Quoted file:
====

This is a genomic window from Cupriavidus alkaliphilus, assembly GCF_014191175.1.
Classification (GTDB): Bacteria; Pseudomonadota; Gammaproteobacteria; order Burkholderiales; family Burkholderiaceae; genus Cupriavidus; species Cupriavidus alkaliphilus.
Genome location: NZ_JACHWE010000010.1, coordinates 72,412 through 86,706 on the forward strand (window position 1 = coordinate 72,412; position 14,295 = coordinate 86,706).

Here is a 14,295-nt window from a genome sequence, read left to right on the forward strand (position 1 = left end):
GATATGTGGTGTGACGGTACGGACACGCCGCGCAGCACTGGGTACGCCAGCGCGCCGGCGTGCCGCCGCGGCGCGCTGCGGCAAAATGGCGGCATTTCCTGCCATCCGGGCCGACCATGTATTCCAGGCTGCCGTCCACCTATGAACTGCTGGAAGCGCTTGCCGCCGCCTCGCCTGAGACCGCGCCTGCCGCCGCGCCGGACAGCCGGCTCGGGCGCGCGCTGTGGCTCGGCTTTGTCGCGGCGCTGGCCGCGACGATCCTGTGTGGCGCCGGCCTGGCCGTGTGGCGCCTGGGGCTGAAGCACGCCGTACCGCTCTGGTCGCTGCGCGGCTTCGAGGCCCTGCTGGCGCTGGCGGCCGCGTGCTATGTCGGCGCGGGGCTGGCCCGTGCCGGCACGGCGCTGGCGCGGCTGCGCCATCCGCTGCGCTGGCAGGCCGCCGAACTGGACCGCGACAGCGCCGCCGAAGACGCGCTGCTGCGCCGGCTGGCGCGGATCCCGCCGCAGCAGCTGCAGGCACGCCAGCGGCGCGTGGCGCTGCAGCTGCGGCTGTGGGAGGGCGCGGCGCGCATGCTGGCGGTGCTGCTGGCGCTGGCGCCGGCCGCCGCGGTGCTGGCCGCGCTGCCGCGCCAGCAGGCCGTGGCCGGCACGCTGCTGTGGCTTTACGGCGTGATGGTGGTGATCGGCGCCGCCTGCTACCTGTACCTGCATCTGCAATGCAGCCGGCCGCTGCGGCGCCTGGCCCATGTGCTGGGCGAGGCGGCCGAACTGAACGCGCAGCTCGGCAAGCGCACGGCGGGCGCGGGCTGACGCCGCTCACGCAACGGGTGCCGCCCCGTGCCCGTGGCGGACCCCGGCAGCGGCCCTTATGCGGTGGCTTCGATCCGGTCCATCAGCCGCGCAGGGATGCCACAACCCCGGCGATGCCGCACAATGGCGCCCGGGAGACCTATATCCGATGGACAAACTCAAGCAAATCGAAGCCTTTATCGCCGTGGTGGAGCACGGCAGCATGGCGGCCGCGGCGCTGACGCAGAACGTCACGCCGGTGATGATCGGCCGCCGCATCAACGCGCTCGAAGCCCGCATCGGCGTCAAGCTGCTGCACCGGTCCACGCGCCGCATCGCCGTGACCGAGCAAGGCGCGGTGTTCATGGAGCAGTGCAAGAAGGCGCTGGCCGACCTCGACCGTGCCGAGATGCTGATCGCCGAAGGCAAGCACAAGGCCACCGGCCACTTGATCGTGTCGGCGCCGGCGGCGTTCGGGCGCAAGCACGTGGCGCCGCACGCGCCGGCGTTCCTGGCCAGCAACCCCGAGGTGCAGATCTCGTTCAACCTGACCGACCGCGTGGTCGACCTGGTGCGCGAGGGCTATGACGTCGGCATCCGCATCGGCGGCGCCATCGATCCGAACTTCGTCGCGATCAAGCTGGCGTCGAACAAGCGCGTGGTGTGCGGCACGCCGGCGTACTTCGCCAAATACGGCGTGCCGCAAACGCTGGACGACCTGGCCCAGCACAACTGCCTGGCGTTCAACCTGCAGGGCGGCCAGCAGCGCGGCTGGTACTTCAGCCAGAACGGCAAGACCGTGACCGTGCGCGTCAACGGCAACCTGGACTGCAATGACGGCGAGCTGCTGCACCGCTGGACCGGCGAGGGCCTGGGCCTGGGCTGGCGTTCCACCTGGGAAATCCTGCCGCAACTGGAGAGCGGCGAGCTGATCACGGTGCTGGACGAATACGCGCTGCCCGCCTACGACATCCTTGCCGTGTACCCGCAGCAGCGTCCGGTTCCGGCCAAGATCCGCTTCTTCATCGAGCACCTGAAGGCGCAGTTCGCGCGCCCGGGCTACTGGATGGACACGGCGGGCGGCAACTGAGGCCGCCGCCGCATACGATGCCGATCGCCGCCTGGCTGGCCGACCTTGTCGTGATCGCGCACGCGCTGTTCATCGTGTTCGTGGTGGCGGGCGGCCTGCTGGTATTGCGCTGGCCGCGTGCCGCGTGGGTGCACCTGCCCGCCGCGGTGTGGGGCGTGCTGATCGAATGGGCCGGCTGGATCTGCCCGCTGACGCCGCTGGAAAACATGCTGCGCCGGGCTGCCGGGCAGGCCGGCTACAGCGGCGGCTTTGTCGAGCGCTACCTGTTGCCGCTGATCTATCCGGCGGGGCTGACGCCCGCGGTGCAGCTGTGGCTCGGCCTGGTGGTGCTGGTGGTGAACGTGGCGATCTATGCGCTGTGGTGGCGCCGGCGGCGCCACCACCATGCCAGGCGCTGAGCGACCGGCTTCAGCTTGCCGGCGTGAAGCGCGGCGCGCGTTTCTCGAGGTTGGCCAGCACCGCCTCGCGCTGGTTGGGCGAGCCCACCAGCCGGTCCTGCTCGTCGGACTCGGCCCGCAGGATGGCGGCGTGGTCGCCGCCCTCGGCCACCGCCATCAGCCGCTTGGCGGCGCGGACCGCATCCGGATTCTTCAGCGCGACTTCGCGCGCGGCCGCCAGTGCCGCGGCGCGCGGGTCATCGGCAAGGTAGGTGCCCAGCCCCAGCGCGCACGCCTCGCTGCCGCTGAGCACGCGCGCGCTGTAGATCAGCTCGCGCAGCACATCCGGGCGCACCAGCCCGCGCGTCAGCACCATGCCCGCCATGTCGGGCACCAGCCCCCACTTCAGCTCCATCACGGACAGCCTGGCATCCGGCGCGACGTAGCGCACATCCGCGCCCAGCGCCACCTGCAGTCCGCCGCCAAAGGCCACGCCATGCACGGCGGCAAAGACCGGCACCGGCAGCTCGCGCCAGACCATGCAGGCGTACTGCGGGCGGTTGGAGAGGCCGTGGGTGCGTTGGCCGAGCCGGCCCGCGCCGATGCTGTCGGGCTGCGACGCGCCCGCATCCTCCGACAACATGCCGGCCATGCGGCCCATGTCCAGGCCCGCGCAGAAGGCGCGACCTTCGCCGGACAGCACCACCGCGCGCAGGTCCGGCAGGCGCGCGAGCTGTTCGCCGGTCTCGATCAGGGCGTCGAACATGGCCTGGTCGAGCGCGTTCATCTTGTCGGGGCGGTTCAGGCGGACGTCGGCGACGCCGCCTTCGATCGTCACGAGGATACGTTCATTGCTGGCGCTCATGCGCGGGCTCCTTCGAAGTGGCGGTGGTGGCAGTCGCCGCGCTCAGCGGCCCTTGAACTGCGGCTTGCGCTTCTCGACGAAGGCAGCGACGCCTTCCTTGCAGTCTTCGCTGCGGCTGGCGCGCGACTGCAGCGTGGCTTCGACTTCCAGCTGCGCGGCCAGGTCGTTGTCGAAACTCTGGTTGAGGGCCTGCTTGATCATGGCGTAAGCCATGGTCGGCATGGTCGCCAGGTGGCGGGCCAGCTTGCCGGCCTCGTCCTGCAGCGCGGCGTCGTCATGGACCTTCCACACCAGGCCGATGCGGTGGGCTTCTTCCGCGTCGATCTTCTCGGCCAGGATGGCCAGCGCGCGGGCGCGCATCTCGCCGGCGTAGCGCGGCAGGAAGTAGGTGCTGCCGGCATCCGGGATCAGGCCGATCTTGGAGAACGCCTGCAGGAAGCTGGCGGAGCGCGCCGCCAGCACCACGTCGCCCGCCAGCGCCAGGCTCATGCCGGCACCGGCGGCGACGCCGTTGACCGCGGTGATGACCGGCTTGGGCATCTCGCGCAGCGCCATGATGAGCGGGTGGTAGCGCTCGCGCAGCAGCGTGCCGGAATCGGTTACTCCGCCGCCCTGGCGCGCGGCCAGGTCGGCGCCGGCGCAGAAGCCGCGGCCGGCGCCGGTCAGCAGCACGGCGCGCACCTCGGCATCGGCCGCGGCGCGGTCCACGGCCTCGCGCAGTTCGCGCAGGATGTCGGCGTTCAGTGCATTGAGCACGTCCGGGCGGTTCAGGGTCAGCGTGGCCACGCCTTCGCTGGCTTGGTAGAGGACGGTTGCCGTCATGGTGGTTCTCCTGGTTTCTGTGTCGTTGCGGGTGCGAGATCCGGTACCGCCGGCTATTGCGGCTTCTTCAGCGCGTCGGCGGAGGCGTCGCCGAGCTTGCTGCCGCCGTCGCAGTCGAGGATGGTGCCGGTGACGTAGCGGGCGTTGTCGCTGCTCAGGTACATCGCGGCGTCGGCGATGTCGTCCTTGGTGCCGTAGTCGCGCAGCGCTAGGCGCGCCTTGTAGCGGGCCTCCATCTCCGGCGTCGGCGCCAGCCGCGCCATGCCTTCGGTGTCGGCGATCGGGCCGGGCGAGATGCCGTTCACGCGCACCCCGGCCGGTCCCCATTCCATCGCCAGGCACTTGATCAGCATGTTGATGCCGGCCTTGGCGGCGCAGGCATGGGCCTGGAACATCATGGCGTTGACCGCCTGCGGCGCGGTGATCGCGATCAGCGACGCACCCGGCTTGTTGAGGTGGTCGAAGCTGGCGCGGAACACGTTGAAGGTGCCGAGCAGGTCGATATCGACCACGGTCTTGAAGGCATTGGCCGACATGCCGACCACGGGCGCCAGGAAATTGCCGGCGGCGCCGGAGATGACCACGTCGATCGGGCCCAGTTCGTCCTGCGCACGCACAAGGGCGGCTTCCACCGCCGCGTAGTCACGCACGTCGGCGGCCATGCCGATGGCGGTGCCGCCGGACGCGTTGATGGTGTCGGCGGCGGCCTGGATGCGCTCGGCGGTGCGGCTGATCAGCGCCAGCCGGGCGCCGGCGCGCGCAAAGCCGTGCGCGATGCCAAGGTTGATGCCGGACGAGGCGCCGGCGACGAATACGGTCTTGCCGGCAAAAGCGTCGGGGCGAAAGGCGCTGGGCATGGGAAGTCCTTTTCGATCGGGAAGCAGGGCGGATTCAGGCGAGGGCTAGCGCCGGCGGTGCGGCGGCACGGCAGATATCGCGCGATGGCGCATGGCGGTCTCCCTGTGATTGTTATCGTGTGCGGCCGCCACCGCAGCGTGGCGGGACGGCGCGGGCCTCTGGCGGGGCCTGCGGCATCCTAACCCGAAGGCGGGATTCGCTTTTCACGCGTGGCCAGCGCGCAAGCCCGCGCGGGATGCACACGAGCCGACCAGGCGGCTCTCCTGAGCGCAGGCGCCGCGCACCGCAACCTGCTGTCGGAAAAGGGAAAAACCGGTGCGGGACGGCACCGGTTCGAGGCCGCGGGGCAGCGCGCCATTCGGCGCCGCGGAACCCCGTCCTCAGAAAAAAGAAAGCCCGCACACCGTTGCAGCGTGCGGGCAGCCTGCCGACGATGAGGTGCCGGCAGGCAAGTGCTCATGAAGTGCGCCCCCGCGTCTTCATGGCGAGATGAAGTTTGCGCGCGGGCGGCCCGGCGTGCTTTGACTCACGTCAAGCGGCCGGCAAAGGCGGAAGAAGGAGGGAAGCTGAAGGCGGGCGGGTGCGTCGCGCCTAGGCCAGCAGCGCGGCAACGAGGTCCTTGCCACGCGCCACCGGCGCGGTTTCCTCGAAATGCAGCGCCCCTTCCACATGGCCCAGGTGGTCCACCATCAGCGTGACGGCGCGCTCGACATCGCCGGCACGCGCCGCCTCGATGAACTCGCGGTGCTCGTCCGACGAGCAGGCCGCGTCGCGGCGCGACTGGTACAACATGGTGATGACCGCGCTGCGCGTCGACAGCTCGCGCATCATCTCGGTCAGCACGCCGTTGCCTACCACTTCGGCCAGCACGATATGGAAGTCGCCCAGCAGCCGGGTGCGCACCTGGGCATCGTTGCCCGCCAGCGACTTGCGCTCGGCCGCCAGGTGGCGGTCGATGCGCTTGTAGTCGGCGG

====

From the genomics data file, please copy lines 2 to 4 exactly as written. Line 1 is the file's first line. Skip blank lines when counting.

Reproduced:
Classification (GTDB): Bacteria; Pseudomonadota; Gammaproteobacteria; order Burkholderiales; family Burkholderiaceae; genus Cupriavidus; species Cupriavidus alkaliphilus.
Genome location: NZ_JACHWE010000010.1, coordinates 72,412 through 86,706 on the forward strand (window position 1 = coordinate 72,412; position 14,295 = coordinate 86,706).

Here is a 14,295-nt window from a genome sequence, read left to right on the forward strand (position 1 = left end):